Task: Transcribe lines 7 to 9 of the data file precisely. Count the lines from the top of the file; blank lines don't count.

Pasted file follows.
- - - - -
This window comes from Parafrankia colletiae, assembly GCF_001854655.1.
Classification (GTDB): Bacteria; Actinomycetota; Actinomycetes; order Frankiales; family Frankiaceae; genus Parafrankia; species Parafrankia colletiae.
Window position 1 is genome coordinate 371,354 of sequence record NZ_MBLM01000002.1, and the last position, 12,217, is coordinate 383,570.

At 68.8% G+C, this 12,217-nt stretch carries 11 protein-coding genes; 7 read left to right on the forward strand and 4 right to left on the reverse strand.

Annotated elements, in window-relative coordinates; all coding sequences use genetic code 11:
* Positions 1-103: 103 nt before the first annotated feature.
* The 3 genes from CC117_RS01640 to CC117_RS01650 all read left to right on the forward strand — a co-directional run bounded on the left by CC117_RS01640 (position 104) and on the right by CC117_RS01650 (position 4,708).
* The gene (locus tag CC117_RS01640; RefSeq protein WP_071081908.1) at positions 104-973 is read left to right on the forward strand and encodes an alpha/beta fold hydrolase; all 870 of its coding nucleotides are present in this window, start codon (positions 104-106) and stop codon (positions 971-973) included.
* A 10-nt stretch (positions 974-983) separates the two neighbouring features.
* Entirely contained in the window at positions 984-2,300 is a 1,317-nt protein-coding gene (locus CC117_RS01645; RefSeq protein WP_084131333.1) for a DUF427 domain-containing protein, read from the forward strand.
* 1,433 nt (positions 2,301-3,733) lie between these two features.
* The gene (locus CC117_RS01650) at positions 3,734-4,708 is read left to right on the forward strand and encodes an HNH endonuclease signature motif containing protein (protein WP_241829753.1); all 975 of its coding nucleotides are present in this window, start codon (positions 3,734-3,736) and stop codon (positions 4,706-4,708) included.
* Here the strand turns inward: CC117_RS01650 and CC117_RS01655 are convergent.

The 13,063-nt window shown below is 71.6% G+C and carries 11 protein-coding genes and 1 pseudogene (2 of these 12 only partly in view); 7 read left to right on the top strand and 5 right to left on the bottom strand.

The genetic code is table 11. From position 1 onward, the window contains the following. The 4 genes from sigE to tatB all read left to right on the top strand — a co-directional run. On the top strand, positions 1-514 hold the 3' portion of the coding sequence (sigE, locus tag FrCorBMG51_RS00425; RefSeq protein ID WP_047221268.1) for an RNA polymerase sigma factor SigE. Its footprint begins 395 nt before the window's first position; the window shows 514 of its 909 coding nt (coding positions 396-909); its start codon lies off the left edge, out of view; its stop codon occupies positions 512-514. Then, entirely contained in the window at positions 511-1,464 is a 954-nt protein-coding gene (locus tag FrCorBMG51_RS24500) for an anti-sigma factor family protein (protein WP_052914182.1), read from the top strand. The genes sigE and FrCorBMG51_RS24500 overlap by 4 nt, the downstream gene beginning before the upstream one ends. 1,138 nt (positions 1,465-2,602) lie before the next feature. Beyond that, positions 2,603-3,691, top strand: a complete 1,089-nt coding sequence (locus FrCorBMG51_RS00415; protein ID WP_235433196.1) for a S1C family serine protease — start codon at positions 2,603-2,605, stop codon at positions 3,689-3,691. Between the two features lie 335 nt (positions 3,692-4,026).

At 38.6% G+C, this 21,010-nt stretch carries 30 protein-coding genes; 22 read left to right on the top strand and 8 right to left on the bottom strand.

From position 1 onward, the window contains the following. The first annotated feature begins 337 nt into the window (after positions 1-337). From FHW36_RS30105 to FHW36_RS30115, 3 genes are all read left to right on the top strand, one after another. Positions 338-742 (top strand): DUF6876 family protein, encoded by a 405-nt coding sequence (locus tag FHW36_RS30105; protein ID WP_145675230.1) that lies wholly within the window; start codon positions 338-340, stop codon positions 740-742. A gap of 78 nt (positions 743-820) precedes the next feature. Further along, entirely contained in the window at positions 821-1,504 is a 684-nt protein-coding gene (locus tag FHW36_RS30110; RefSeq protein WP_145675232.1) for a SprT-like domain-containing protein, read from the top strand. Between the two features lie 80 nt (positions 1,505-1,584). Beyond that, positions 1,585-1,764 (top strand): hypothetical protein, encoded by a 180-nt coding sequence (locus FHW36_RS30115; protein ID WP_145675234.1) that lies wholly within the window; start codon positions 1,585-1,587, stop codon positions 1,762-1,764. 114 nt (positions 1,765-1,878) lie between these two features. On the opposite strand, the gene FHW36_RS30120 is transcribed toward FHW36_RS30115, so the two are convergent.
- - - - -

* The 3 genes from CC117_RS01640 to CC117_RS01650 all read left to right on the forward strand — a co-directional run bounded on the left by CC117_RS01640 (position 104) and on the right by CC117_RS01650 (position 4,708).
* The gene (locus tag CC117_RS01640; RefSeq protein WP_071081908.1) at positions 104-973 is read left to right on the forward strand and encodes an alpha/beta fold hydrolase; all 870 of its coding nucleotides are present in this window, start codon (positions 104-106) and stop codon (positions 971-973) included.
* A 10-nt stretch (positions 974-983) separates the two neighbouring features.